Plant and Soil

, Volume 280, Issue 1, pp 29-40

First online:

Direct Effects of Soil Amendments on Field Emergence and Growth of the Invasive Annual Grass Bromus tectorum L. and the Native Perennial Grass Hilaria jamesii (Torr.) Benth

  • Beth A. NewinghamAffiliated withUSGS Southwest Biological CenterDepartment of Biological Sciences, University of Nevada - Las Vegas
  • , Jayne BelnapAffiliated withUSGS Southwest Biological CenterNatural Resources Ecology Laboratory, Colorado State University Email author 

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Bromus tectorum L. is a non-native, annual grass that has invaded western North America. In SE Utah, B. tectorum generally occurs in grasslands dominated by the native perennial grass, Hilaria jamesii (Torr.) Benth. and rarely where the natives Stipa hymenoides Roem. and Schult. and S. comata Trin. & Rupr. are dominant. This patchy invasion is likely due to differences in soil chemistry. Previous laboratory experiments investigated using soil amendments that would allow B. tectorum to germinate but would reduce B. tectorum emergence without affecting H. jamesii. For this study we selected the most successful treatments (CaCl2, MgCl2, NaCl and zeolite) from a previous laboratory study and applied them in the field in two different years at B. tectorum-dominated field sites. All amendments except the lowest level of CaCl2 and zeolite negatively affected B. tectorum emergence and/or biomass. No amendments negatively affected the biomass of H. jamesii but NaCl reduced emergence. Amendment effectiveness depended on year of application and the length of time since application. The medium concentration of zeolite had the strongest negative effect on B. tectorum with little effect on H. jamesii. We conducted a laboratory experiment to determine why zeolite was effective and found it released large amounts of Na+, adsorbed Ca2+, and increased Zn2+, Fe2+, Mn2+, Cu2+, exchangeable Mg2+, exchangeable K, and NH 4 + in the soil. Our results suggest several possible amendments to control B. tectorum. However, variability in effectiveness due to abiotic factors such as precipitation and soil type must be accounted for when establishing management plans.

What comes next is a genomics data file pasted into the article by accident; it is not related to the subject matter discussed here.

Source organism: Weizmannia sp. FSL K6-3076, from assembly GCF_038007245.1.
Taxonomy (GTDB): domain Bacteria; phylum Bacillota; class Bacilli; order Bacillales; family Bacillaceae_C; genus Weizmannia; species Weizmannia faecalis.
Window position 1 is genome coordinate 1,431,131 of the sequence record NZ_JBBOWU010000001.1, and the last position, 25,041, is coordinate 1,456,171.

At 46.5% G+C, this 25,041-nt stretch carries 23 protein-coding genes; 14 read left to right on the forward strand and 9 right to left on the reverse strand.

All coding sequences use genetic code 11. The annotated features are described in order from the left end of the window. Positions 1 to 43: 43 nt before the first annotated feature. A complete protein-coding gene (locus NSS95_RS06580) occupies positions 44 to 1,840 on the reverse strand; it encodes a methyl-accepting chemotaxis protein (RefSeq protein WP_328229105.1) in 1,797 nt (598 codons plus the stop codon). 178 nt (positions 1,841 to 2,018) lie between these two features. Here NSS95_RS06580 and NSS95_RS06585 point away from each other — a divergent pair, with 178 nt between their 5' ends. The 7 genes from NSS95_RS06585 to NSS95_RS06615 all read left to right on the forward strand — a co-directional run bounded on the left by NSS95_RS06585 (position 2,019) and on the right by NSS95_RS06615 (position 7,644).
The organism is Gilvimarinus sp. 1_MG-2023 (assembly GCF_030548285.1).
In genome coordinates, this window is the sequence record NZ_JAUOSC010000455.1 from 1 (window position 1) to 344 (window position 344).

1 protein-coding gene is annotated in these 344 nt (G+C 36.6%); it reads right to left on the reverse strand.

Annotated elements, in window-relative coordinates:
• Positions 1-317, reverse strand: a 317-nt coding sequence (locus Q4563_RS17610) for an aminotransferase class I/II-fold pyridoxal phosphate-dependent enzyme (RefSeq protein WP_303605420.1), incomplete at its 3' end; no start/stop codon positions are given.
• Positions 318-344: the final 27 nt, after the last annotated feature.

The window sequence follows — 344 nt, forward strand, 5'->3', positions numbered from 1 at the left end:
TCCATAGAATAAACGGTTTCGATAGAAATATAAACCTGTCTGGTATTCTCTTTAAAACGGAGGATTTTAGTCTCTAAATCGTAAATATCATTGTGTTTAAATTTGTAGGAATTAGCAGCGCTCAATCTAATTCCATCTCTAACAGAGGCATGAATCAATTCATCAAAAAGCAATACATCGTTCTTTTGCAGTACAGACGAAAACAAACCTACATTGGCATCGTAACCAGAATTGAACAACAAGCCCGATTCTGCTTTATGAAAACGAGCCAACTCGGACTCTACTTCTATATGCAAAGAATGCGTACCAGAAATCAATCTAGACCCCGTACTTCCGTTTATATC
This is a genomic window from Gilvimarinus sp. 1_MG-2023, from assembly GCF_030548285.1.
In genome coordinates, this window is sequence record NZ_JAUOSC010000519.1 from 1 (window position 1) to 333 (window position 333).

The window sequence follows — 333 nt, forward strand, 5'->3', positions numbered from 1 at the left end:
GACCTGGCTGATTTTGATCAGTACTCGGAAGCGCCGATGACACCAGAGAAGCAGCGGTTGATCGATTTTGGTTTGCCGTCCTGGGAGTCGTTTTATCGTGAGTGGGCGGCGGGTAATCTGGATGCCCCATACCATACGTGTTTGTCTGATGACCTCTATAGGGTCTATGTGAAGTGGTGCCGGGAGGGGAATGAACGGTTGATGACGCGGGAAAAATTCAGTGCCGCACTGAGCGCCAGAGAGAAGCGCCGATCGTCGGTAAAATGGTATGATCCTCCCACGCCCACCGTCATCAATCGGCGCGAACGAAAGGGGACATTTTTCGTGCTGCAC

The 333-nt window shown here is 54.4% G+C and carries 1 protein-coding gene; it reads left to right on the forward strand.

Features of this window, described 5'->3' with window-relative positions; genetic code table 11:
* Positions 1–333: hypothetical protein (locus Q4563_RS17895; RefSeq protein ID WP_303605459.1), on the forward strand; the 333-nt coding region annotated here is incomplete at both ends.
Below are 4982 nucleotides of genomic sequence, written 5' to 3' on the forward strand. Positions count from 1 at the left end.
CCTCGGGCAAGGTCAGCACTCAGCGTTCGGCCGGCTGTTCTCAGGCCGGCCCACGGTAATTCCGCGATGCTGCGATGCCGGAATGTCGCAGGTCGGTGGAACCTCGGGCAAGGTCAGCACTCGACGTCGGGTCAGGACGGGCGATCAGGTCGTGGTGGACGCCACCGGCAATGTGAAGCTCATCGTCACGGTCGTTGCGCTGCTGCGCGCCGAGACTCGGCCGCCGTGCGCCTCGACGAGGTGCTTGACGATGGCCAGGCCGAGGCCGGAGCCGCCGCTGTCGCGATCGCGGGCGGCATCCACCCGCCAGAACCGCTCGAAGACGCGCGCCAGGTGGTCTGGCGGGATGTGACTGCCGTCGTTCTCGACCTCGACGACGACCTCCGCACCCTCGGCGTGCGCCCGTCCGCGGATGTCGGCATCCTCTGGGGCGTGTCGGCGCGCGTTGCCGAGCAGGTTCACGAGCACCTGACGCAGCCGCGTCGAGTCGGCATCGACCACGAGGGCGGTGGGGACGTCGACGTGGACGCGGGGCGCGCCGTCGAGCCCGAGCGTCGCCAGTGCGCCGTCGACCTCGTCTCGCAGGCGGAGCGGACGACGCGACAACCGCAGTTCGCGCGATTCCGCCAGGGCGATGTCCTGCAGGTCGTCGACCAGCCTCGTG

amendments invasion nutrients salt soil chemistry